Posted by: holdenlee | September 19, 2010

B7s 9/18/2010

Putnam and Beyond, 926. We play the coin tossing game in which if both tosses match, I get both coins; if they differ, you get both. You have m coins, I have n. What is the expected length of the game (i.e. number of tosses until one of us is wiped out)?

Putnam 1990/B4 Let G be a finite group generated by a and b.  Prove that there exists a sequence g_1,\ldots, g_{2n}\in G such that

  1. Every element occurs twice.
  2. g_{i+1}=g_ia or g_ib for i=1,\ldots ,2n. (g_{2n+1}=g_1)

Putnam 1990/B6 Let S be a nonempty, closed, bounded, convex set in the plane. Let K be a line and t be a positive real. Let L_1,L_2 be the support lines for S parallel to K (i.e. they are the closest lines such that the entire figure is contained between them), and let L be the line parallel to K and midway between L_1 and L_2. Let B_S(K,t) be the band of points whose distance from L is at most \frac{tw}{2}, where w is the distance between L_1 and L_2. What is the smallest t such that S\cap \bigcap_K B_S(K,t)\neq 0?

Miklos Schweitzer, ? Suppose f is continuous and

\int_{0}^{\infty} f(x)^2dx<\infty.

Let g(x)=f(x)-2e^{-x}\int_0^x e^t f(t)dt. Prove that

\int_0^{\infty} g(x)^2dx=\int_0^{\infty} f(x)^2dx.


PaB 926. Let N=m+n. Let a_m be the expected length of the game when the players have m and N-m coins. Then a_m=1+\frac{a_{m-1}+a_{m+1}}{2}. Note a_0=a_n=0. Solving this recurrence gives a_m= m(N-m)=mn.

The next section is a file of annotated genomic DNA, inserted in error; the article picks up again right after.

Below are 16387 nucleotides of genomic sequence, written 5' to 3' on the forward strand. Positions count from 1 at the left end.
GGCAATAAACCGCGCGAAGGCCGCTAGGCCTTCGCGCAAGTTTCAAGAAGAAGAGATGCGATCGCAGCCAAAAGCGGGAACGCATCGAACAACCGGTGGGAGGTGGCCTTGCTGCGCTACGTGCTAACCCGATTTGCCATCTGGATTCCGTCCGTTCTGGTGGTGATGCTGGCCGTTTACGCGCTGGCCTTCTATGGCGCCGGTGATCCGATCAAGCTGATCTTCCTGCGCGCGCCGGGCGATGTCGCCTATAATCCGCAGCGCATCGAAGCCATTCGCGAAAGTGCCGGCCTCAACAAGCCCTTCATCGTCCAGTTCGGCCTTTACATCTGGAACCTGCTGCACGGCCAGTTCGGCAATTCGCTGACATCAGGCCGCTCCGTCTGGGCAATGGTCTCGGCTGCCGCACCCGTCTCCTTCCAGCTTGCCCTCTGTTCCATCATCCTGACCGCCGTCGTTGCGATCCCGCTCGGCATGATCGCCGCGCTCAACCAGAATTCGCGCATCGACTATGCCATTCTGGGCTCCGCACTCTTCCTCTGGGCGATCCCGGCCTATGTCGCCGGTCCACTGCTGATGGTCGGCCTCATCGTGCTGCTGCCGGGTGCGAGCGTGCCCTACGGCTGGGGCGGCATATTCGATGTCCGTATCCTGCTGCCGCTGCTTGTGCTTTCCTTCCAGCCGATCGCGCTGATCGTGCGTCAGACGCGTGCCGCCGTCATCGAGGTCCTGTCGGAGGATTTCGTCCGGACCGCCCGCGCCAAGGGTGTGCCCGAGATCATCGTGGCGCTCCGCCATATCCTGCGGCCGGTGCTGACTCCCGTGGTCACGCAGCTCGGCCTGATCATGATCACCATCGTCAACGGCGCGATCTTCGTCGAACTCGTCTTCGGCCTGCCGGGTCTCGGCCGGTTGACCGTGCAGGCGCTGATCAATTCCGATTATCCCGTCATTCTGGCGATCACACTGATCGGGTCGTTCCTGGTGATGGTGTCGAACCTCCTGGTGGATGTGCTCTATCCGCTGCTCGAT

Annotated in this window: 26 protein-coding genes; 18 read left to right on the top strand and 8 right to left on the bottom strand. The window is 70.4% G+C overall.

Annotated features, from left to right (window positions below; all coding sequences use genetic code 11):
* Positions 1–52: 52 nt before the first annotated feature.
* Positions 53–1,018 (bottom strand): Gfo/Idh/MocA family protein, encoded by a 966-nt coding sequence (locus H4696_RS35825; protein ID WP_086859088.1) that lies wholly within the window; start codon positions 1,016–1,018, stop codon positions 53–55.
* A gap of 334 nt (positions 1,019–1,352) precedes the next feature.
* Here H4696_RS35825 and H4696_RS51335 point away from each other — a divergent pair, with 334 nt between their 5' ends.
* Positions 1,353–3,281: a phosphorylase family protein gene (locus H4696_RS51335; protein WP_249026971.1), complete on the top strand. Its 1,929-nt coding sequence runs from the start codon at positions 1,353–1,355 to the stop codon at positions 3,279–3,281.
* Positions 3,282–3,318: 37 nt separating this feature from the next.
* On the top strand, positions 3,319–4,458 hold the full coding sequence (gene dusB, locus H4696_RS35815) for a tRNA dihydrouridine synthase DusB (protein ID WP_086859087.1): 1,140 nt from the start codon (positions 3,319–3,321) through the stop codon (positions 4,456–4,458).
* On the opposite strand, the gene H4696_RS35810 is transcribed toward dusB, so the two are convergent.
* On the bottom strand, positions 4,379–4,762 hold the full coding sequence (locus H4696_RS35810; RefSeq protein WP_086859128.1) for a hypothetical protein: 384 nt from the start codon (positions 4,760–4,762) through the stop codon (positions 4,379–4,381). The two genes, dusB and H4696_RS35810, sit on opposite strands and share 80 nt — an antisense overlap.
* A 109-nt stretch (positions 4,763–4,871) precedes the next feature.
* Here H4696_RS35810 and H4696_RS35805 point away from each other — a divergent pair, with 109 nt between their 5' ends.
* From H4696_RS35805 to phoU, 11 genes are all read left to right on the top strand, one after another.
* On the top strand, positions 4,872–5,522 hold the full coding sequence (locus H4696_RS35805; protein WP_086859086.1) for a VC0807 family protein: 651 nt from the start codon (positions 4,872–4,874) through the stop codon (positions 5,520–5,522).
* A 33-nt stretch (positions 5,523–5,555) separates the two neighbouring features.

P1990/B4 Consider the graph with group elements the vertices and with a directed edge going from g to h if ga=h or gb=h. Then each vertex has indegree 2 (vertices point to g from ga^{-1},gb^{-1}) and outdegree 2. The graph is connected because a,b generate G. Hence there exists an Euler cycle. Such a cycle goes through every vertex twice, so the ordering of the vertices gives the desired sequence.

P1990/B6 (Sketch) It is easy to verify that t\geq \frac 13 by considering the equilateral triangle. Take t=\frac 13.

First suppose that every three sets of the form B_S(K,T) intersect. Since these are convex (and compact) sets, by Helly’s Theorem the intersection of all of these sets is nonempty. This intersection must intersect S (otherwise, it can be shown that there exists a support line that doesn’t intersect S).

So suppose by way of contradiction that there exist three such sets with empty intersection. Take two of the bands. The support lines corresponding to them form a parallelogram ABCD with lengths three times the length of the parallelogram formed by the intersection of the two bands. The third band must intersect one of the main diagonals, say AC at some point. By considering the length of the segment of AC inside the band, both support lines must intersect the main diagonal at the same side of the midpoint M of AC, say MC. But then this support line doesn’t intersect either AB or AD, a contradiction (draw the figure to see why).

MS Notice that g'(x)=f'(x)-g(x)-f(x), so

(1)\,\int_0^{\infty} (f+g)(f-g)dx=\int_0^{\infty} (f+g)(f'+g')dx=\int_{f(0)+g(0)}^{\lim_{x\to \infty} f(x)+g(x)} udu.

The lower bound is 0, \lim_{x\to \infty} f(x)=0 since \int_{0}^{\infty} f(x)^2dx<\infty. We have

\lim_{x\to \infty}g(x)=-\frac{2\int_0^x e^tf(t)dt}{e^x}.

This is 0 if the numerator does not explode. Else using L’Hopital’s rule,

\lim_{x\to \infty}g(x)=-\frac{2e^xf(x)}{e^x}=0.

Hence both bounds in (1) are 0, and the integral equals 0.


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